“Communist school boards are now indoctrinating our children,” Watkins shouted at members of the Scottsdale Unified School District board during the otherwise routine public comment portion of its meeting.
“Critical racist theory is teaching [children] to be racist against white people,” he said, riffing on the conservative rally cry against critical race theory, which for much of the right has become a catchall for any discussion of racism in America and, particularly, its impact on Black communities.
Then, he turned to his political campaign pitch: “I am running for Congress,” he said, promising to enact legislation to “stop the communist creeps.”
Watkins is hoping to represent Arizona’s District 2, formerly District 1, in the U.S. House of Representatives. The largely rural district includes cities such as Flagstaff and Prescott but also the Navajo Nation and Hopi Tribe communities.
Even after school board president, Julie Cieniawski informed Watkins that there was no electioneering permitted during public comment, he refused to sit down and yield his time for several minutes, video of the meeting shows. A shouting match ensued.
As he concluded, the small gaggle of parents and attendees who gathered to watch erupted into cheers.
A school board meeting in a city like Scottsdale, it seems, is now an ideal platform for fringe politicians like Watkins. The once sparsely attended meetings have become new battlegrounds for right-wing politicians. And local civic leaders who volunteer as board members have become pariahs.
Phoenix New Times contacted four Scottsdale board members for comment. Only Cieniawski replied, in a lengthy statement.
She said that while the board “honors and appreciates public input,” she was forced to ask Watkins to stop speaking when he began campaigning.
Then, she turned to the larger problems that public schools in Arizona are facing.
“We are underfunded, understaffed, underrepresented, and legislation continues to be introduced which limits local governance and the education opportunities of our children,” she continued. “Education seems to have become a political tool.”
Watkins announced his congressional run in Arizona back in October. He’s hoping to unseat Democrat Tom O'Halleran alongside a number of Republican challengers, including current state representative Walt Blackman.
Ron spoke at school board meeting tonight about his plans to stop Communist takeover of childrens minds. He was with Miki Klann from bondsforthewin who served the board intent to file a claim against their surety bonds for enforcing unconstitutional policies. @pinealdecalcify pic.twitter.com/q39lEA2H9P— 2022 Karma (@2022_Karma) January 26, 2022
The campaign is Watkins’s first foray into politics. So far, without polling data or fundraising figures, he has yet to prove himself as a serious candidate. He’s best known for his previous gig running the message board 8chan (now called 8kun), which is owned by his father, Jim Watkins. Some QAnon researchers suspect the two to be behind the original, anonymous posts on the forum from “Q,” which spurred the sprawling QAnon conspiracy movement.
Among fringe alt-right communities, Watkins is a celebrity. He’s relatively new, though, to Arizona and certainly to Scottsdale. He claims he has a Sedona address and weak (and so far unproven) family ties to the state, but most recently he has lived abroad, in Japan and the Philippines.
It's too early to say where Watkins stands in the polls or in terms of campaign donations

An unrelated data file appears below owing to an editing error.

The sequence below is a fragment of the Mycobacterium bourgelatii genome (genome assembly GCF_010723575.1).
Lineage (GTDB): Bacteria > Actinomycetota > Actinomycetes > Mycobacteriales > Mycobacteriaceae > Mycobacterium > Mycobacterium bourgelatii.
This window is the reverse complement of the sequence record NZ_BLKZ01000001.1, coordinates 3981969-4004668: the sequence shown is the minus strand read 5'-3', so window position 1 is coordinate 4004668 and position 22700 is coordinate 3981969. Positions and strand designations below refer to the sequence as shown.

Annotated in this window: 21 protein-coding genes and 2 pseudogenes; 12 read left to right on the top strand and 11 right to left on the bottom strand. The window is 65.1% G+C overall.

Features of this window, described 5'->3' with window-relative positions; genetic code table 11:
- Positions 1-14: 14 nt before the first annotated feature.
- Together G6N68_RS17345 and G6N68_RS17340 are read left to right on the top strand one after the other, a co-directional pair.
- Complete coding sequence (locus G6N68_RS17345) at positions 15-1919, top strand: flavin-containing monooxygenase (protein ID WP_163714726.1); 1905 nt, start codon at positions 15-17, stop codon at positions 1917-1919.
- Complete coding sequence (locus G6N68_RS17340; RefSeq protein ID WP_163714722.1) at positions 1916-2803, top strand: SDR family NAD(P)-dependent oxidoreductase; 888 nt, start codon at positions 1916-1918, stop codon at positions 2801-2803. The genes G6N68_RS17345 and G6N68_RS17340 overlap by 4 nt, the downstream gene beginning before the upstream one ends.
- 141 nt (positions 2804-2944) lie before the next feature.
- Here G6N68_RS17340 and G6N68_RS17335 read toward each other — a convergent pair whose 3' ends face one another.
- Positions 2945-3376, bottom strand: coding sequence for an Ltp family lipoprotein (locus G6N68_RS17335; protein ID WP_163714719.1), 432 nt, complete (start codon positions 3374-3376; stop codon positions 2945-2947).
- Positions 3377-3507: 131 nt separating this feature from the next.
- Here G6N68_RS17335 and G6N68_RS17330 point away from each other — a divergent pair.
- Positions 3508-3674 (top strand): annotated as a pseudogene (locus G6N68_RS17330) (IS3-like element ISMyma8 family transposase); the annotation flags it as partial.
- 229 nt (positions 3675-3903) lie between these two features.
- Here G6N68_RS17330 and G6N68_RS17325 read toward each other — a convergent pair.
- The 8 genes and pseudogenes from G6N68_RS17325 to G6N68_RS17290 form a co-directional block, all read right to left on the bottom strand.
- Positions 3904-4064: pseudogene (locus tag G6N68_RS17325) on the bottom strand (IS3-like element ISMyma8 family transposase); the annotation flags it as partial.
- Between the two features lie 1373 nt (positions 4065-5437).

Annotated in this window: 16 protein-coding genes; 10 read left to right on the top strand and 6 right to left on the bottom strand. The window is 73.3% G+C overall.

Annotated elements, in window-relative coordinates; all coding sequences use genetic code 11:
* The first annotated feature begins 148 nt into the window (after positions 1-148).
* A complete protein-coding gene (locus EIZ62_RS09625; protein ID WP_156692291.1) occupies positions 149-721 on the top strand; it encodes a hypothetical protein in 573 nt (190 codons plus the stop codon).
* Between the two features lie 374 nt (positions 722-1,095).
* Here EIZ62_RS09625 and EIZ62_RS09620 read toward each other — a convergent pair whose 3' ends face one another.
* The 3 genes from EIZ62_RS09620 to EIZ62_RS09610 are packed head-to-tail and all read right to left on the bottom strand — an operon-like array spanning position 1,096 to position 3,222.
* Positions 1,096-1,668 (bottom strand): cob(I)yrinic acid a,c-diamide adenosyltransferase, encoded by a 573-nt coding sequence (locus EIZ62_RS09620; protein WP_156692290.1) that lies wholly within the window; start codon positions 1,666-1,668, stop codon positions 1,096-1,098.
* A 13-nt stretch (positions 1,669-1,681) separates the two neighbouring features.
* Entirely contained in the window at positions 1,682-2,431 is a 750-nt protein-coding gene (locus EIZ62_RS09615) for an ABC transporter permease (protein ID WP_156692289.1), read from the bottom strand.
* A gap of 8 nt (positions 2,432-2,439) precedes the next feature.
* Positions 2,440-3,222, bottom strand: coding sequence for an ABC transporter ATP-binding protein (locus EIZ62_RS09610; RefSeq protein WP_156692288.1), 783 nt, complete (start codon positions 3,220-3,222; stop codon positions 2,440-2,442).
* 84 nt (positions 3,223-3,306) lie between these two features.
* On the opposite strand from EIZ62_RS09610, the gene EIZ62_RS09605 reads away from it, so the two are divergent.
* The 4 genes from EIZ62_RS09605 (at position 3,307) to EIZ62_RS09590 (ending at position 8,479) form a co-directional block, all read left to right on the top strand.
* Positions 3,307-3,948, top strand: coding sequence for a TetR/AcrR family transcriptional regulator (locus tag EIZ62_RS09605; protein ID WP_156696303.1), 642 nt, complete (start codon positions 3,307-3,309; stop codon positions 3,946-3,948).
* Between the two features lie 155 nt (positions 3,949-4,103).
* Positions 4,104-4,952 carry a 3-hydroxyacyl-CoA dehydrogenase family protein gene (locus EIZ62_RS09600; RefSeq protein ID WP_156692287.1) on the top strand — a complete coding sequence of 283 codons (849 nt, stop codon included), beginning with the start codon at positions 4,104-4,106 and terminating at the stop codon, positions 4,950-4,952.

Reached by phone, Watkins said he had chosen to speak in Scottsdale due to the district’s recent, high-profile scandals.
Over the last few months, Scottsdale’s school board has been embattled — attracting so much furor that the local conflict spilled into the national spotlight. At first, the story was typical.
Like school boards around the country, Scottsdale board officers faced mounting opposition last summer from a small fraction of parents opposed to district mask policies and a curriculum perceived in some circles as excessively liberal.
But then, in November, a small group of those parents discovered that someone had compiled a Google drive folder containing extensive records — divorce papers, business filings — on the more vocal parents in the district. It appeared to have been created by the father of the then-president of the school board, Jann-Michael Greenburg. Greenburg himself also had access to the folder — now notorious as "the Scottsdale dossier."
The story made waves on the conservative media circuit. Greenburg eventually stepped down as president, although he remains on the board. Scottsdale police investigated and determined that there was no crime committed and that everything contained in the dossier was a public record. A recall campaign rustled up by the parents failed.
Still, the scandal has stubbornly remained a talking point for right-wing evangelists.
On the phone with New Times, Watkins again called the board “communist.” Pressed on what policies, exactly, he opposed, he brought up the district’s mask mandate. But Scottsdale no longer has a mask mandate. It was dropped in November, after months of pressure from parents. Only staff at the schools, not students, are required to wear masks indoors.
Watkins also announced at the meeting that he plans to take legal action against the school board members for, supposedly, breaking the law. He sent New Times photos of his demands, which claim that board members have broken 27 “state, federal, and international laws.” The documents insist that the district end its “gay rights week” and “propaganda of vaccines.” It’s unclear if Scottsdale schools even have a week celebrating LGBTQ students.
His stunt had racked up nearly 100,000 views on Telegram by Wednesday. Watkins took the opportunity to request campaign donations from his half a million followers.
“Every single penny counts,” he said.